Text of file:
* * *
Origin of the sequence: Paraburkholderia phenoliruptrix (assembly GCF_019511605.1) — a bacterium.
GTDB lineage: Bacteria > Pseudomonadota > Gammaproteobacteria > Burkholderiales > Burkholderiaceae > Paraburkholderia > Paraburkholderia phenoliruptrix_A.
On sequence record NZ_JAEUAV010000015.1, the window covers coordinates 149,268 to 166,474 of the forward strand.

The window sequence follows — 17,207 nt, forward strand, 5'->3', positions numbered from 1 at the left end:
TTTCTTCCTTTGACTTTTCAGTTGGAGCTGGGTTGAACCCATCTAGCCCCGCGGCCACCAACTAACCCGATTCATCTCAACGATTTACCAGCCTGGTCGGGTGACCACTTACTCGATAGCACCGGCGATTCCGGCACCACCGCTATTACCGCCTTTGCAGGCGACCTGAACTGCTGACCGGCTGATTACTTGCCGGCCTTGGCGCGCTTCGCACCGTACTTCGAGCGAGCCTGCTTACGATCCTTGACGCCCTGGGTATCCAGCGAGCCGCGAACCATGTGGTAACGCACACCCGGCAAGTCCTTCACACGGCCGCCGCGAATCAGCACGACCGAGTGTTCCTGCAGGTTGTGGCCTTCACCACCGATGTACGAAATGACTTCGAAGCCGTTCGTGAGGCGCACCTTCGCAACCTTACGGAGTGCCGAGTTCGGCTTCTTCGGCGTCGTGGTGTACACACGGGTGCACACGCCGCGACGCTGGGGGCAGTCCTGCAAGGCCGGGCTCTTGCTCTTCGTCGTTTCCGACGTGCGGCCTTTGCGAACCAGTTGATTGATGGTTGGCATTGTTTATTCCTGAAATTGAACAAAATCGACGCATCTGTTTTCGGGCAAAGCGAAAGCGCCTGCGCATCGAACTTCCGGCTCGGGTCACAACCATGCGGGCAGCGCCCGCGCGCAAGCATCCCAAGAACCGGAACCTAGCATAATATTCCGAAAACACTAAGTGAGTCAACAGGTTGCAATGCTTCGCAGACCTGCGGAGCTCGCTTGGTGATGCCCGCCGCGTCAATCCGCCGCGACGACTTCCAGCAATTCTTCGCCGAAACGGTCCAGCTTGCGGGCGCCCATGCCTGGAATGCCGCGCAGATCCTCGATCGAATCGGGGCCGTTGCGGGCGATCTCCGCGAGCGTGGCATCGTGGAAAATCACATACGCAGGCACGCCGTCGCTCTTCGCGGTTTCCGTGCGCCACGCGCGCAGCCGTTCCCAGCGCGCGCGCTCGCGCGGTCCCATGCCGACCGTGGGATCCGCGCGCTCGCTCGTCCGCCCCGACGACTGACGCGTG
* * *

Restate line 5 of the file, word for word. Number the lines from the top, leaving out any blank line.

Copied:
TTTCTTCCTTTGACTTTTCAGTTGGAGCTGGGTTGAACCCATCTAGCCCCGCGGCCACCAACTAACCCGATTCATCTCAACGATTTACCAGCCTGGTCGGGTGACCACTTACTCGATAGCACCGGCGATTCCGGCACCACCGCTATTACCGCCTTTGCAGGCGACCTGAACTGCTGACCGGCTGATTACTTGCCGGCCTTGGCGCGCTTCGCACCGTACTTCGAGCGAGCCTGCTTACGATCCTTGACGCCCTGGGTATCCAGCGAGCCGCGAACCATGTGGTAACGCACACCCGGCAAGTCCTTCACACGGCCGCCGCGAATCAGCACGACCGAGTGTTCCTGCAGGTTGTGGCCTTCACCACCGATGTACGAAATGACTTCGAAGCCGTTCGTGAGGCGCACCTTCGCAACCTTACGGAGTGCCGAGTTCGGCTTCTTCGGCGTCGTGGTGTACACACGGGTGCACACGCCGCGACGCTGGGGGCAGTCCTGCAAGGCCGGGCTCTTGCTCTTCGTCGTTTCCGACGTGCGGCCTTTGCGAACCAGTTGATTGATGGTTGGCATTGTTTATTCCTGAAATTGAACAAAATCGACGCATCTGTTTTCGGGCAAAGCGAAAGCGCCTGCGCATCGAACTTCCGGCTCGGGTCACAACCATGCGGGCAGCGCCCGCGCGCAAGCATCCCAAGAACCGGAACCTAGCATAATATTCCGAAAACACTAAGTGAGTCAACAGGTTGCAATGCTTCGCAGACCTGCGGAGCTCGCTTGGTGATGCCCGCCGCGTCAATCCGCCGCGACGACTTCCAGCAATTCTTCGCCGAAACGGTCCAGCTTGCGGGCGCCCATGCCTGGAATGCCGCGCAGATCCTCGATCGAATCGGGGCCGTTGCGGGCGATCTCCGCGAGCGTGGCATCGTGGAAAATCACATACGCAGGCACGCCGTCGCTCTTCGCGGTTTCCGTGCGCCACGCGCGCAGCCGTTCCCAGCGCGCGCGCTCGCGCGGTCCCATGCCGACCGTGGGATCCGCGCGCTCGCTCGTCCGCCCCGACGACTGACGCGTG